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Coding and Documentation Quick Tips from Holley

Let’s Talk About Physical Status

Per the American Society of Anesthesiologists- “Assigning a Physical Status classification level is a clinical decision based on multiple factors. While the Physical Status classification may initially be determined at various times during the preoperative assessment of the patient, the final assignment of Physical Status classification is made on the day of anesthesia care by the anesthesiologist after evaluating the patient.”

One roadblock frequently encountered is lack of DETAILED documentation in the record to support P3 and up physical status.  Payers are cracking down on paying these additional units if not correctly documented, in fact the payer will deny the entire claim if the Physical Status is not supported. 

Examples of inadequate documentation are listed below.

Diabetes type 2 not specified as controlled or uncontrolled.  Only uncontrolled Diabetes is eligible for P3 status.

Hypertension – not specified as controlled or uncontrolled.  Only uncontrolled Hypertension is eligible

Obesity/Obese – Obesity is only a P3 when it is documented as MORBID obesity with a BMI of 40+ This must be documented in the Anesthesia ROS/MEDHX

Coronary Artery Disease CAD- if the patient has a STENT this is automatic P3 but the stent must be documented by the anesthesia provider

ESRD-P3 is only applicable if the patient is NOT undergoing regularly scheduled dialysis

These are just a few examples, please review to the ASA Approved Examples for further details and documentation guidelines.

“The question you must ask yourself is “Could this procedure be performed under MAC alone?”” 

What is REALLY the Mode of Anesthesia?

Monitored anesthesia care, General, Regional, which type of anesthesia are you providing? When MAC and regional anesthesia are used together to provide anesthesia to a patient, many providers document the type of anesthesia as MAC.  Or MAC and regional.  This is often incorrect and leads to claims being coded incorrectly and denied.  The question you must ask yourself is “Could this procedure be performed under MAC alone?” If the answer is NO, the correct mode of anesthesia is REGIONAL and should be listed as such under the mode of anesthesia.  Often providers administer a little bit of MAC anesthesia for the patient to relax and be more comfortable for the procedure when a block is also being performed.  If this is the case, and the procedure CAN NOT be performed without the block, the documentation for the mode of anesthesia is REGIONAL, not MAC.  The documentation of the mode of anesthesia is extremely important and can cause claim denials especially when a post operative pain block is performed, and the record also states monitored anesthesia care.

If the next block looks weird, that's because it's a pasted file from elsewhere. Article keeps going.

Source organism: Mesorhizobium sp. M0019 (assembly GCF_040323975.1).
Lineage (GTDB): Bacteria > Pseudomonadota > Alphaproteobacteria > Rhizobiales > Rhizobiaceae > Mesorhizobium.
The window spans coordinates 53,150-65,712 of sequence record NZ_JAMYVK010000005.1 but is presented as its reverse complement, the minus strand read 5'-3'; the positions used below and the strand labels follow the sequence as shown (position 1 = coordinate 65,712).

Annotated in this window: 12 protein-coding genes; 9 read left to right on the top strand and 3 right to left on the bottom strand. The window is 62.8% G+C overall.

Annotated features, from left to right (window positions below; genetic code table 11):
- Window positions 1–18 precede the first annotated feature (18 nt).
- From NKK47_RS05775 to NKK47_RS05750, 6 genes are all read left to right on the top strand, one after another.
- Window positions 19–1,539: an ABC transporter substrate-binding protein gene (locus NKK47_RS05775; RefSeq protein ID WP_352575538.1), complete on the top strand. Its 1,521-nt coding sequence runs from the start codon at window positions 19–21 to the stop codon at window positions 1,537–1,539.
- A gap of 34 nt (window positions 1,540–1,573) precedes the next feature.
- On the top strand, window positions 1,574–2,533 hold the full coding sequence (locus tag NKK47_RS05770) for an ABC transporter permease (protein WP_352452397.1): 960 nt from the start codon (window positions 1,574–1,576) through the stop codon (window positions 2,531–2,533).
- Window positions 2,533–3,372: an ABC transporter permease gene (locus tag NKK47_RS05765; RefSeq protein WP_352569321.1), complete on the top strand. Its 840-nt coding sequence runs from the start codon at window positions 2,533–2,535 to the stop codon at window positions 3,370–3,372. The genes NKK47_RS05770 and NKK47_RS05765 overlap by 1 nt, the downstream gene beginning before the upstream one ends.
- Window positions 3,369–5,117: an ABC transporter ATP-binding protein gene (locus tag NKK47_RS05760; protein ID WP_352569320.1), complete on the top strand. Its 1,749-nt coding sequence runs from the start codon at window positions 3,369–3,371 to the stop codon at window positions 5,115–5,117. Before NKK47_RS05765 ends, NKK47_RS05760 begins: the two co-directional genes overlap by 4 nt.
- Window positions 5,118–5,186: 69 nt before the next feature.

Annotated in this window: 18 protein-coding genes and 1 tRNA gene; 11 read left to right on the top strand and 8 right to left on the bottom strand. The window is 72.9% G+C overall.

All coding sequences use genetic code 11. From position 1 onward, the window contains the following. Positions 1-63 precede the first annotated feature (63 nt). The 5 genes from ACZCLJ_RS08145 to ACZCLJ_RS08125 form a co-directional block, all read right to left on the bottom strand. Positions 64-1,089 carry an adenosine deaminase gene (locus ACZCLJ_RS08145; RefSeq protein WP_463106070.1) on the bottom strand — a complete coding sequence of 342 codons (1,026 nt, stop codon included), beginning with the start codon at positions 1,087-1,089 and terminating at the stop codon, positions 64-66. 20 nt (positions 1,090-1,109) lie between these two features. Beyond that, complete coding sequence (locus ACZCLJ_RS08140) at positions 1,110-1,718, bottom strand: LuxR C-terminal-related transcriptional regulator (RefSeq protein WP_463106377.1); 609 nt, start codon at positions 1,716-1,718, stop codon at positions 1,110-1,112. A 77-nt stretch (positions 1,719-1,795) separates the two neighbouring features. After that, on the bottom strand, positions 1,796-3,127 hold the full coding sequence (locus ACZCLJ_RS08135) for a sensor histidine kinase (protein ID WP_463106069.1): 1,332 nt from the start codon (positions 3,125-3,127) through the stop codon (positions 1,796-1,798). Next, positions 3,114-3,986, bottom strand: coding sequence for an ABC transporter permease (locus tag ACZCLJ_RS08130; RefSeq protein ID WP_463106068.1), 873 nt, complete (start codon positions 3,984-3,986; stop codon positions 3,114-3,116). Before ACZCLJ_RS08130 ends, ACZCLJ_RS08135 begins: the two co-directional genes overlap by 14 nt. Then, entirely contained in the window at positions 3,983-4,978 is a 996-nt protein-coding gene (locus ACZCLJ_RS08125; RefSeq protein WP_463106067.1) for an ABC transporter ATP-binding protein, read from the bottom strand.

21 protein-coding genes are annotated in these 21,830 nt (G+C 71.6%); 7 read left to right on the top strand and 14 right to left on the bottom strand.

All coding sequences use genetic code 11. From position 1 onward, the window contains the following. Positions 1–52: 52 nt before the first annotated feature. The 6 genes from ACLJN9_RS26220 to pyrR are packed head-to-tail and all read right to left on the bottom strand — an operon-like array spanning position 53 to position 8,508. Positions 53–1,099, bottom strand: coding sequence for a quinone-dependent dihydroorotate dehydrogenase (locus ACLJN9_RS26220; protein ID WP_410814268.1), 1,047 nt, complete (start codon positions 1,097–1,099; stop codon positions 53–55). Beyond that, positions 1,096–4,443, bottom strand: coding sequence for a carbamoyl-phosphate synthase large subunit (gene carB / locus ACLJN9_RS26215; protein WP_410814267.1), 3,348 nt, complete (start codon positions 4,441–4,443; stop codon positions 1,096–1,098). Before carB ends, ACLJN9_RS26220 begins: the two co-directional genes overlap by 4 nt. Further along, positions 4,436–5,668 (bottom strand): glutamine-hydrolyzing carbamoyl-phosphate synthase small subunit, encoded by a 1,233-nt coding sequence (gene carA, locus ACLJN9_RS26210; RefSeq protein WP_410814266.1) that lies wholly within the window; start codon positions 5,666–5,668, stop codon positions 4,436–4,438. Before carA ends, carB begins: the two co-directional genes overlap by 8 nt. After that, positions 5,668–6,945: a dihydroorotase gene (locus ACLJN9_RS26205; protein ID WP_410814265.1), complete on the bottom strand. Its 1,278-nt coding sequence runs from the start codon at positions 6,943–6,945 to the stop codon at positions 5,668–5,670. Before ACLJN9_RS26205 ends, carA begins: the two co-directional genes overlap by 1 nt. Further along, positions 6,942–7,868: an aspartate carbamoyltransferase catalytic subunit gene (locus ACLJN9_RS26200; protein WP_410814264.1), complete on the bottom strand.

• Anesthesia Start and Stop Time: Please use one method for tracking your time, whether it be by your cell phone, watch, smart watch,   If you are running multiple rooms, it is NOT the best idea to use the hospital provided clocks, as each clock may be off by one to two minutes.  Even one to two minutes can create concurrency errors. 
  • Mode of Anesthesia: The mode of anesthesia should be the same throughout the record and on any procedure notes. If the mode of anesthesia changes during the case, this must be documented in the anesthetic record, along with the reason for the change. Example: Spinal anesthesia for a cesarean section turns general anesthesia.  Please document the reason the mode changed.
  • Procedure and Diagnosis: It is extremely important that the anesthesia record has the procedure performed and the pre and post op diagnosis listed. This is to support the claim that goes to the insurance company, and because we code directly from the anesthesia record.
  • TEE Procedures: If a TEE procedure is performed, it is imperative that the diagnosis for the TEE be in the anesthesia record. For example, I25.110 is a supported diagnosis for an open-heart procedure, but it does not support the need for the TEE probe placement or the combination TEE Probe placement and exam.  It is also imperative that you clearly define if you are only placing the TEE probe (93313) or if you are placing and performing the exam (93312).

Holley Waters

Coding Manager
(706) 737-9250

PMI is very excited to partner with ASB and ASW and look forward to working closely with the providers and support staff.

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